Andrew’s book, The Color of Sundays, explores the role of race in the National Football League and examines how the Pittsburgh Steelers identified undervalued players at historically black colleges and universities. The Independent Book Publishers Association recognized the book with a Silver Benjamin Franklin Award. Prior to that, Andrew authored Breakawaya bestseller about how the Penguins hockey team built a championship franchise and a new arena. He also has written All About Roberto Clemente, a children’s book about the Pirates outfielder and Puerto Rican native.

Andrew holds degrees from Columbia University’s Graduate School of Journalism and Dickinson College, as well as a Ph.D. in Community Engagement from Point Park University.

You may find more at

Lesley Kailani GlennThe passion, motivation, and personal experience of living with metastatic breast cancer for the past 9 years drives Lesley’s advocacy. She partners with communities, researchers and organizations to aid the funding of research for a cure, bringing awareness to this overlooked stage of breast cancer and support to those who live daily with Metastatic Breast Cancer. With a Bachelors of Science in organizational leadership, Lesley has been actively involved in advocacy since 2015, training with the inaugural Hear My Voice Volunteer class presented by Living Beyond Breast Cancer.

She was invited back as a mentor in 2018 and awarded the Living Beyond Breast Cancer Leadership Volunteer Award in the Fall of the same year. She is the Co-Founder of the Annual Make Good Moves, Climb for a Cure (, an event held annually in Southern California and Southern Oregon that funds research for a cure. Lesley enjoys working with researchers and other stakeholders in the metastatic breast cancer field. She is a member of the Metastatic Breast Cancer Alliance, Susan G. Komen’s Advocates in Science, on the scientific advisory committee for the Love Research Army, and a consumer reviewer with the DOD-CDMRP, PCORI and Komen. She recently launched her biggest endeavor, Project Life (, which is a virtual wellness house for those living with metastatic breast cancer and their loved ones. You can follow the initiative on twitter @projectlifembc.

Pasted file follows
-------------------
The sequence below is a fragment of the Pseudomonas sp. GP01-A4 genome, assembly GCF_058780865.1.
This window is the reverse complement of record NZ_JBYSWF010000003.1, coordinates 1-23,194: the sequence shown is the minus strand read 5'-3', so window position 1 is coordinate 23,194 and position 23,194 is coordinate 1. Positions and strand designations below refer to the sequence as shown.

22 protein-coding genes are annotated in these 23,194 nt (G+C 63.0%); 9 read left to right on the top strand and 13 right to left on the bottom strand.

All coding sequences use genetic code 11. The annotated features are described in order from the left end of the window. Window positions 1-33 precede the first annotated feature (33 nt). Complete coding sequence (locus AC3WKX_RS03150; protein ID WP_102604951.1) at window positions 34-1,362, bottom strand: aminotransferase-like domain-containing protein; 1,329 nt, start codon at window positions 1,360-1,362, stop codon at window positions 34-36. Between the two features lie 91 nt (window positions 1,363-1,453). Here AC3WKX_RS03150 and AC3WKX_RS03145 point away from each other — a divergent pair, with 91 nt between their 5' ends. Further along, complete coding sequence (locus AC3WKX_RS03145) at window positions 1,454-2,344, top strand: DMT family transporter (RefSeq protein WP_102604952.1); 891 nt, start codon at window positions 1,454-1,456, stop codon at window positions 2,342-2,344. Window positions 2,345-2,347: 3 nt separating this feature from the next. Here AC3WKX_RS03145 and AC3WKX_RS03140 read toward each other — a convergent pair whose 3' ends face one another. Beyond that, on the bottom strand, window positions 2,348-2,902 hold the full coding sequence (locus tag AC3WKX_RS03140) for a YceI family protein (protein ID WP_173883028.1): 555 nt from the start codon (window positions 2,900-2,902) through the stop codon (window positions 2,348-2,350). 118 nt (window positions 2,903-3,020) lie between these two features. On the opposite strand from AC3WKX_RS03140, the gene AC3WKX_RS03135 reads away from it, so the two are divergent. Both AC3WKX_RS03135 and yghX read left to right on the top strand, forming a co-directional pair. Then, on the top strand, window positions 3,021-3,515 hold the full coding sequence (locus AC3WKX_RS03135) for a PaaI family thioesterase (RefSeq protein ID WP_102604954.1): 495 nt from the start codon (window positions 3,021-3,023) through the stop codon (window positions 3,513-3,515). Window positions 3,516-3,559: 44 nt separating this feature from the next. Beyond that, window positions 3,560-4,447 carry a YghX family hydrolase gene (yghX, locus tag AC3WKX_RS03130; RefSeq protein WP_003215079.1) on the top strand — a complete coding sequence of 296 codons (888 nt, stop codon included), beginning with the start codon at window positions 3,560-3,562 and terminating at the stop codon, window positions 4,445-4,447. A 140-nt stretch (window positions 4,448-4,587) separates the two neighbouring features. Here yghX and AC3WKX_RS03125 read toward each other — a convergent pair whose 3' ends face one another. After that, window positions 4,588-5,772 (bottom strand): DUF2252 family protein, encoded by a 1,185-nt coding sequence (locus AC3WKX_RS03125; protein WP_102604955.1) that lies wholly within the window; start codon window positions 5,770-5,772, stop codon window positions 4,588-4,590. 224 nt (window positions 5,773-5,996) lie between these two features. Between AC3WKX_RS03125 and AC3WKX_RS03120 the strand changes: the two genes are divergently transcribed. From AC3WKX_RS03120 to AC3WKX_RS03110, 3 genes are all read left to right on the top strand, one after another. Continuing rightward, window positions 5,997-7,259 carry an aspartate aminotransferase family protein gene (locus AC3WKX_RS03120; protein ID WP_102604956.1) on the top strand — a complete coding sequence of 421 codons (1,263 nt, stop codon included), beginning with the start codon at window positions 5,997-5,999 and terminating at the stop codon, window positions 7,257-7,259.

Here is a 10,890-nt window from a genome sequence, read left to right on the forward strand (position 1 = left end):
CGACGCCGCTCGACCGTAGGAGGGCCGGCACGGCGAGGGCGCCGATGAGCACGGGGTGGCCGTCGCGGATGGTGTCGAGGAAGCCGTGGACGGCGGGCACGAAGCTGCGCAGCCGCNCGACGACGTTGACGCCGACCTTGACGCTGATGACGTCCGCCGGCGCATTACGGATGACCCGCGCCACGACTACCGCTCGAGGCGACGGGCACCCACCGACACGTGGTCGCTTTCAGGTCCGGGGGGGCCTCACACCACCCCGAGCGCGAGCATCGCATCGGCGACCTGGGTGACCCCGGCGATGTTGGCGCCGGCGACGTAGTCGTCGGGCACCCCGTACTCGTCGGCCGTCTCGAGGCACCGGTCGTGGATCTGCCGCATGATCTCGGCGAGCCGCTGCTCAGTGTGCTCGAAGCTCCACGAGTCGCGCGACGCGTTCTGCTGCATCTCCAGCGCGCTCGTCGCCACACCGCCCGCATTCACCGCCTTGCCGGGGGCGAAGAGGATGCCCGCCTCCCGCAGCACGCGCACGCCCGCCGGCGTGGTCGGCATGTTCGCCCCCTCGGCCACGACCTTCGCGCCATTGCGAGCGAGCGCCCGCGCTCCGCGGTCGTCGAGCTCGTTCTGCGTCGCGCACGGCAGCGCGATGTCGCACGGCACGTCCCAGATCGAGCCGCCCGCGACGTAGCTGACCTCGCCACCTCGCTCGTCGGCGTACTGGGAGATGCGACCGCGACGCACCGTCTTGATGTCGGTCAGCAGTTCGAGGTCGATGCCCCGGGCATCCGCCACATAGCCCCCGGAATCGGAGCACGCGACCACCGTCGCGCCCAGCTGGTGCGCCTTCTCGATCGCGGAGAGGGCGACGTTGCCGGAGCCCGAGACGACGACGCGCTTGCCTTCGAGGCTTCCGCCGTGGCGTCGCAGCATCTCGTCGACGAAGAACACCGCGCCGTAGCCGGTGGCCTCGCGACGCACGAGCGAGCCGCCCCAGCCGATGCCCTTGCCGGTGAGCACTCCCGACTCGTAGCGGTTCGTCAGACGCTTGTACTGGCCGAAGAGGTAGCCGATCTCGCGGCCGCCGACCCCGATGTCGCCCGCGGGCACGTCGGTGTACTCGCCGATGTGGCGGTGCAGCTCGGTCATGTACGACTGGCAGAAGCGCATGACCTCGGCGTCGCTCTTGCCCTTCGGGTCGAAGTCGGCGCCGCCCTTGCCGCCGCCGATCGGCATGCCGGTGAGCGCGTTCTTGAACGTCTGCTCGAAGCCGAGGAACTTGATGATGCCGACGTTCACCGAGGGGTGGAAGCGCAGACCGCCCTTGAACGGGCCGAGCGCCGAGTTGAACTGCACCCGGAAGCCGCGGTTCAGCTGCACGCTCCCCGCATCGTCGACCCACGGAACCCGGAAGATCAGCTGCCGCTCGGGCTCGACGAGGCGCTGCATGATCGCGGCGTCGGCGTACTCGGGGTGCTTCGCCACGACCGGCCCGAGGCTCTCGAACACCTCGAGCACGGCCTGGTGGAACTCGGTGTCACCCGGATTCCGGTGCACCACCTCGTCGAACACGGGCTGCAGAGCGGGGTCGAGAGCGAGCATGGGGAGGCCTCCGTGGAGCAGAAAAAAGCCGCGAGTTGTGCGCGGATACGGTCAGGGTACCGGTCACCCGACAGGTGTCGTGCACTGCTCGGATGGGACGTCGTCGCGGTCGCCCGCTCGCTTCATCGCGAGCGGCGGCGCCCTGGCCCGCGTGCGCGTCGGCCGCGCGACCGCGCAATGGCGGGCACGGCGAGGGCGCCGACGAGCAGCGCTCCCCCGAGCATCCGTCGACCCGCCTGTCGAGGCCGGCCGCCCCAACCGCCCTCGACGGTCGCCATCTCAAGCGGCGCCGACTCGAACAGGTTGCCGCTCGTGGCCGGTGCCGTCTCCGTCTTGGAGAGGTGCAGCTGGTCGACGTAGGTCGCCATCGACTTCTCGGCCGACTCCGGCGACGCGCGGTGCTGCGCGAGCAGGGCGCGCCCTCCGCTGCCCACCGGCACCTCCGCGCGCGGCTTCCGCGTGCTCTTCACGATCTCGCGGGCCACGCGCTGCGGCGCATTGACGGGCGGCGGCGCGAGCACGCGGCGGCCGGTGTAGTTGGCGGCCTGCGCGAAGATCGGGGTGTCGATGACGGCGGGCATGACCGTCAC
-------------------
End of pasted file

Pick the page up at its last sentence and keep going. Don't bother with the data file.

Rebecca Kirch, JDRebecca Kirch, JD
Executive Vice President of Policy and Programs
National Patient Advocate Foundation (NPAF)

Rebecca Kirch provides strategic focus and leadership in bringing the millions of patient and family voices NPAF and PAF represent to the forefront of national health care quality improvement efforts.

She previously worked 15 years at the American Cancer Society and its advocacy affiliate, the American Cancer Society Cancer Action Network. As the Society’s first director of  quality of  life  and  survivorship,  she orchestrated  the development of  its  national  agenda  addressing pain, symptoms, and distress experienced by patients, survivors, and caregivers. She created collaborative initiatives in research, programs, and advocacy for integrated palliative, psychosocial, and rehabilitation services, as well as enhanced clinical communication skills.

Rebecca also played a leading role in planning and executing the Institute of Medicine 2015 joint workshop “Comprehensive Cancer Care for Children and Families” and the National Academy of Science, Engineering and Medicine’s Quality Care for People with Serious Illness Roundtable 2017 workshop on “Integrating Patient and Family Voices in Serious Illness Care.” She also serves as Quality of Life and Person-Centered Care’s task force co-chair for the American Congress of Rehabilitation Medicine and a board member for children’s oncology care camps.